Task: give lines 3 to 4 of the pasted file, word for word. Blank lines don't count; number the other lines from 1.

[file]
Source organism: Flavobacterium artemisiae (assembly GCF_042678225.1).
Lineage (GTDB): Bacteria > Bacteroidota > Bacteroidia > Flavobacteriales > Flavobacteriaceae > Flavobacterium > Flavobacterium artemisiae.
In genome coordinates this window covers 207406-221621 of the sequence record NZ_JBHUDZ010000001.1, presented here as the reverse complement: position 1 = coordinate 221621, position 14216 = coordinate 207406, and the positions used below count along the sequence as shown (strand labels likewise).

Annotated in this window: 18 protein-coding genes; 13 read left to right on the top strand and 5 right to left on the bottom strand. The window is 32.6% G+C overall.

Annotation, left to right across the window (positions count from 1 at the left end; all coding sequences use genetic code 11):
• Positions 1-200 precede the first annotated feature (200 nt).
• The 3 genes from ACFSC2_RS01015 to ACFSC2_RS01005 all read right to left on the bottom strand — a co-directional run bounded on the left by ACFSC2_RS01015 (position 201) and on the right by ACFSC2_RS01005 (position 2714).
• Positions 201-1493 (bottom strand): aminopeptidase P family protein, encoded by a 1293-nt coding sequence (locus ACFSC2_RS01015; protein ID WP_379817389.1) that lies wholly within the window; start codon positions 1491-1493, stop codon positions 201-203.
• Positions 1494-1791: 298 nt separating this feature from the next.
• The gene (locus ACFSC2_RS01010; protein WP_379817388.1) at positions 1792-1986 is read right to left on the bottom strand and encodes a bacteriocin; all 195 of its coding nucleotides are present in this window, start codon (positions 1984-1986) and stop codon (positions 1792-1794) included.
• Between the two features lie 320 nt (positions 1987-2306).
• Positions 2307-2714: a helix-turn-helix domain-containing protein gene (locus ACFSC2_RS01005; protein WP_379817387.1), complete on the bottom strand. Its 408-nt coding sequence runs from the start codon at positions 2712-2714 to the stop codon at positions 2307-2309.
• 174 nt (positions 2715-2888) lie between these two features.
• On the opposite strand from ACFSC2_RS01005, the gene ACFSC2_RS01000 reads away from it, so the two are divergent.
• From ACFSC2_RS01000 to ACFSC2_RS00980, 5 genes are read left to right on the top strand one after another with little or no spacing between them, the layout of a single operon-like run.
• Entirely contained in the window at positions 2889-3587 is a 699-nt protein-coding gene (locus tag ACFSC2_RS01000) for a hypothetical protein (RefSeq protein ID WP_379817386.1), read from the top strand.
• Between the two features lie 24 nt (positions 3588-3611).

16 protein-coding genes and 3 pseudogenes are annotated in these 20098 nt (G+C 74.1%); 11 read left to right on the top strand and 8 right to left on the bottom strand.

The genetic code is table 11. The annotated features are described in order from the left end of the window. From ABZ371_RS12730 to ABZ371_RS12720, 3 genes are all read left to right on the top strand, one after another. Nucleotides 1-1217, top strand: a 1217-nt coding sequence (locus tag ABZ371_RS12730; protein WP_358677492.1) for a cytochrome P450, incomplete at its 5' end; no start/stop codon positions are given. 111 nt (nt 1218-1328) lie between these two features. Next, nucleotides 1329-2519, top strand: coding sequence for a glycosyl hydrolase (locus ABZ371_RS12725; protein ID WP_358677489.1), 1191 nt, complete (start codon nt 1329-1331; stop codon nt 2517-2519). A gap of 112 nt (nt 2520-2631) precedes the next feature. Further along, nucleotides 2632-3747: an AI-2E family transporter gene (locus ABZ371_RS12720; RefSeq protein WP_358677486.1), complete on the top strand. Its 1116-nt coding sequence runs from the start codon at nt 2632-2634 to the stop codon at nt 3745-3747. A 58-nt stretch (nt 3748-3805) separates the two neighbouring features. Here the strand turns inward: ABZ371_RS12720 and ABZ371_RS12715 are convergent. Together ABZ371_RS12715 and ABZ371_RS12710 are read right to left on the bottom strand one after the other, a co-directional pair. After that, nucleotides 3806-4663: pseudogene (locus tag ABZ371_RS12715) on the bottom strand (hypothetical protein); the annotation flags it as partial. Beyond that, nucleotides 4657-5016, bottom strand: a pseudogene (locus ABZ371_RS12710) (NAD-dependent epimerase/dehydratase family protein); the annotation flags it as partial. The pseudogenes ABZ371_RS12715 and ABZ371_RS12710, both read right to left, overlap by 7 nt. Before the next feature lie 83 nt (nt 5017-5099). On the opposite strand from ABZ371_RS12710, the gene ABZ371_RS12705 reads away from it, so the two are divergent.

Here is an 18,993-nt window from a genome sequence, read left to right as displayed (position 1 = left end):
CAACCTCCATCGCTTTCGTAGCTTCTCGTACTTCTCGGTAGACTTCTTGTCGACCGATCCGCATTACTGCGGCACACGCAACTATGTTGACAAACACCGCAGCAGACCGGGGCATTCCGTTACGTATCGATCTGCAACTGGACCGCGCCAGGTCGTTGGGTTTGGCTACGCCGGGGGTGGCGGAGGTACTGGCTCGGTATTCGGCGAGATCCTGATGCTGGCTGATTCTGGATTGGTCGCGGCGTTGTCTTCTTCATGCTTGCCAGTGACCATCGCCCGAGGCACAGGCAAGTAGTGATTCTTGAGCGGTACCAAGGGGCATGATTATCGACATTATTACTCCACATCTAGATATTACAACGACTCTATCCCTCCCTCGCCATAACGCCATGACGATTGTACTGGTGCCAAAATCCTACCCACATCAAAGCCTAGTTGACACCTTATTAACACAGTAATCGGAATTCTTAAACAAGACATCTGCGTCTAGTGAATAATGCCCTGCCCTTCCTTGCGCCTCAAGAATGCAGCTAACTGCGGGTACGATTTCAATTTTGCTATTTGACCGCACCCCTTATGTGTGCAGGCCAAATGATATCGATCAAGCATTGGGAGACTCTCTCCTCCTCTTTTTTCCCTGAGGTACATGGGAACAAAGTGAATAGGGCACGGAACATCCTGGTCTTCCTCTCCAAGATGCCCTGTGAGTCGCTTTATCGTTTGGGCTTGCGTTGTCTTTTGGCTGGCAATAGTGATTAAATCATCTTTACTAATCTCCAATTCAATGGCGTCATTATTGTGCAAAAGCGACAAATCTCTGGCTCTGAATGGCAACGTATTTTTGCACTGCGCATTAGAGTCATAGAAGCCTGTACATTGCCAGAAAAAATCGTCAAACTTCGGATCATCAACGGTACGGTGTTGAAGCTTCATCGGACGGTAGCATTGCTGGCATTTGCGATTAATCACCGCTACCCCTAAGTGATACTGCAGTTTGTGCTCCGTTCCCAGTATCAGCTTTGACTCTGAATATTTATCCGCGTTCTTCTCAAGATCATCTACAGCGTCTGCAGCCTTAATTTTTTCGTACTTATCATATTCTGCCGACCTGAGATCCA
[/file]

In genome coordinates this window covers 207406-221621 of the sequence record NZ_JBHUDZ010000001.1, presented here as the reverse complement: position 1 = coordinate 221621, position 14216 = coordinate 207406, and the positions used below count along the sequence as shown (strand labels likewise).

Annotated in this window: 18 protein-coding genes; 13 read left to right on the top strand and 5 right to left on the bottom strand. The window is 32.6% G+C overall.